U.S. News: Party Time in Pyongyang North Korea's biggest political gathering in decades will affirm Kim Jong Un's place as leader

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Party Time in Pyongyang

By Jean H. Lee 

U.S. News 

May 5, 2016

Seoul, South Korea

For months, North Koreans toiled day and night, renovating the Central Zoo, planting rows of apple trees and churning out coal in the deep, dark mines in the west. Factory workers hustled to produce everything from shoes and makeup to soft drinks and batteries so they could celebrate with the claim that they had surpassed yearly quotas.

The hard work done, laborers are laying grass, planting flowers, raising banners and turning on lights as they put the finishing touches on what promises to be the biggest event of leader Kim Jong Un’s five-year rule: North Korea’s first party congress in 36 years.

By convening a party congress, Kim is signaling to his people that the Workers’ Party is firmly back on track and in control as the nation’s ruling body after 17 years of military-dominated rule under his father, the late Kim Jong Il. Like his father and grandfather before him, Kim Jong Un will use the nation’s highest-level political gathering, which begins Friday, as a platform to unveil the policies and ideology that will come to define his era of leadership.

But more importantly, the party congress and the celebrations that will accompany the days-long affair will serve as a stage for Kim Jong Un as he seeks to cement his legitimacy as the third-generation Kim to rule North Korea.

So ubiquitous is Kim Jong Un today that it’s hard to believe it has been less than six years since he made his public debut in 2010 as a baby-faced 27-year-old. Unknown to the world and to the North Korea people until then, he had just 14 months of public exposure before his father’s 2011 death thrust him into the role of leader of 24 million people at age 28.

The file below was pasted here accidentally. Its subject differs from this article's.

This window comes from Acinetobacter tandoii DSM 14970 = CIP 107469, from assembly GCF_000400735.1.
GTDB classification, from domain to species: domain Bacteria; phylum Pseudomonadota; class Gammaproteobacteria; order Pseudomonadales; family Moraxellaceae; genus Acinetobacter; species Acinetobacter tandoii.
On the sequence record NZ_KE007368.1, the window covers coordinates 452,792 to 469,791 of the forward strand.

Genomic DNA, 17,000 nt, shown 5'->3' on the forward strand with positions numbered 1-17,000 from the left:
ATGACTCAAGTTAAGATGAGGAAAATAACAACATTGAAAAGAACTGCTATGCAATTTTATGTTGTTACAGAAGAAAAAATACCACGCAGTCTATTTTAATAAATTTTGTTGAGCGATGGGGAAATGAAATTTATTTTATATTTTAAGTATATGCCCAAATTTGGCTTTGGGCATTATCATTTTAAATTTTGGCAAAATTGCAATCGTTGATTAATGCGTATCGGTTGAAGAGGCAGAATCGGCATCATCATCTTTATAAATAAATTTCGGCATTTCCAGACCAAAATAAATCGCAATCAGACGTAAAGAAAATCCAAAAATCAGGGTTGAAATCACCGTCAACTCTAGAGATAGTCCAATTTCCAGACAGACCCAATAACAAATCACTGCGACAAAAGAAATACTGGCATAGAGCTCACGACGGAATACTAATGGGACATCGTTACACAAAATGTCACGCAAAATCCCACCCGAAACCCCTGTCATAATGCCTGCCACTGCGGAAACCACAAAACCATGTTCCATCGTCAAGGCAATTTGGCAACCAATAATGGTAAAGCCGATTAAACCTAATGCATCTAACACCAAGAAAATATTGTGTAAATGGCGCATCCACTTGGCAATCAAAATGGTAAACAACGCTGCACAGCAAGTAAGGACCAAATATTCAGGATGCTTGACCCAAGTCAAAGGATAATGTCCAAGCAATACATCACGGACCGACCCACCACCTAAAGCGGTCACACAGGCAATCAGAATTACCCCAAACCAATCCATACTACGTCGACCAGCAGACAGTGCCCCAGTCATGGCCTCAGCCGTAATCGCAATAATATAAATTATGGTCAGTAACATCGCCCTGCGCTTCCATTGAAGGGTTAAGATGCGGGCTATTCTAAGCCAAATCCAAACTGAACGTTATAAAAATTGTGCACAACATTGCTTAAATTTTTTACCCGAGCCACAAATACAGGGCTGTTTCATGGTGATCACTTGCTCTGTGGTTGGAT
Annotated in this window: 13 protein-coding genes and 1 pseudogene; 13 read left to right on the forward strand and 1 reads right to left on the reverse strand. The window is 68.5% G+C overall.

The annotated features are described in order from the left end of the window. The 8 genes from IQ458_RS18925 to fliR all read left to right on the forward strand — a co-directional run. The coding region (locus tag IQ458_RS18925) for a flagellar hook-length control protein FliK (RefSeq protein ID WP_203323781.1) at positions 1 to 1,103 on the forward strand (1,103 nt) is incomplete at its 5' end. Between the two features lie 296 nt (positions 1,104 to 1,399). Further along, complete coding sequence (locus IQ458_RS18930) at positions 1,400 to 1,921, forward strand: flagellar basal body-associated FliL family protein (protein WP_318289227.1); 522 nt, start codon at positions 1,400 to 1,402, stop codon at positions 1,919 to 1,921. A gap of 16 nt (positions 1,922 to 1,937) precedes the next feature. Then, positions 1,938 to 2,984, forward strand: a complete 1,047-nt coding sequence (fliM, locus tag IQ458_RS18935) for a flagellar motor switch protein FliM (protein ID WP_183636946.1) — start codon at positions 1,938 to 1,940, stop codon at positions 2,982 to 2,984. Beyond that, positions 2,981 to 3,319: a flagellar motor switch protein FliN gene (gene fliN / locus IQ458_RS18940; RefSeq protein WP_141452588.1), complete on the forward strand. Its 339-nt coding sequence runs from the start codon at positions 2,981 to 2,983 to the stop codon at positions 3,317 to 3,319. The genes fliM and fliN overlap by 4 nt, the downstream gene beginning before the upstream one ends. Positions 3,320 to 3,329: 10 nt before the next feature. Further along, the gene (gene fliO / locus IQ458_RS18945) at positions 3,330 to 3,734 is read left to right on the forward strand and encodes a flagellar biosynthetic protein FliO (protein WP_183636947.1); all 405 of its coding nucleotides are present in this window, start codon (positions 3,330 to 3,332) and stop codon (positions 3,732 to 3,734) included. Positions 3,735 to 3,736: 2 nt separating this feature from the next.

And that is precisely why he needs the pomp and circumstance of a big party congress – and the fireworks of a string of nuclear tests and ballistic missile launches to precede it.

Drawing from father and and grandfather

In 1980, the big news to come out of the Sixth Party Congress was Kim Jong Il’s confirmation as heir-apparent to succeed his father as leader. The development was not warmly welcomed abroad. Kim Il Sung’s plan to engineer a hereditary succession was a first for the communist world, and was widely criticized by both foes and allies.

By the time Kim Il Sung died in 1994, his son had had 20 years of experience. Even so, the succession did not go smoothly. Kim Jong Il virtually disappeared from sight for three years in what was described as a traditional mourning period; when he emerged in 1997 to step into the spotlight as leader, North Korea was in the throes of a deadly famine that killed hundreds of thousands of his people. It was a painful time in North Korean history referred to by the people as the “Arduous March.”

Passing on leadership to a third generation was guaranteed to be an even tougher sell, and was only precipitated by a stroke Kim Jong Il suffered in August 2008 that sent him temporarily into a coma. And unlike his father, the young Kim Jong Un did not have two decades of experience or grooming to prepare him – or the North Korean people – for the role. Kept out of the public eye for most of his life by the secretive Kim Jong Il, Kim Jong Un was never mentioned or shown in North Korea’s own state media until he received his first title, four-star general, in 2010.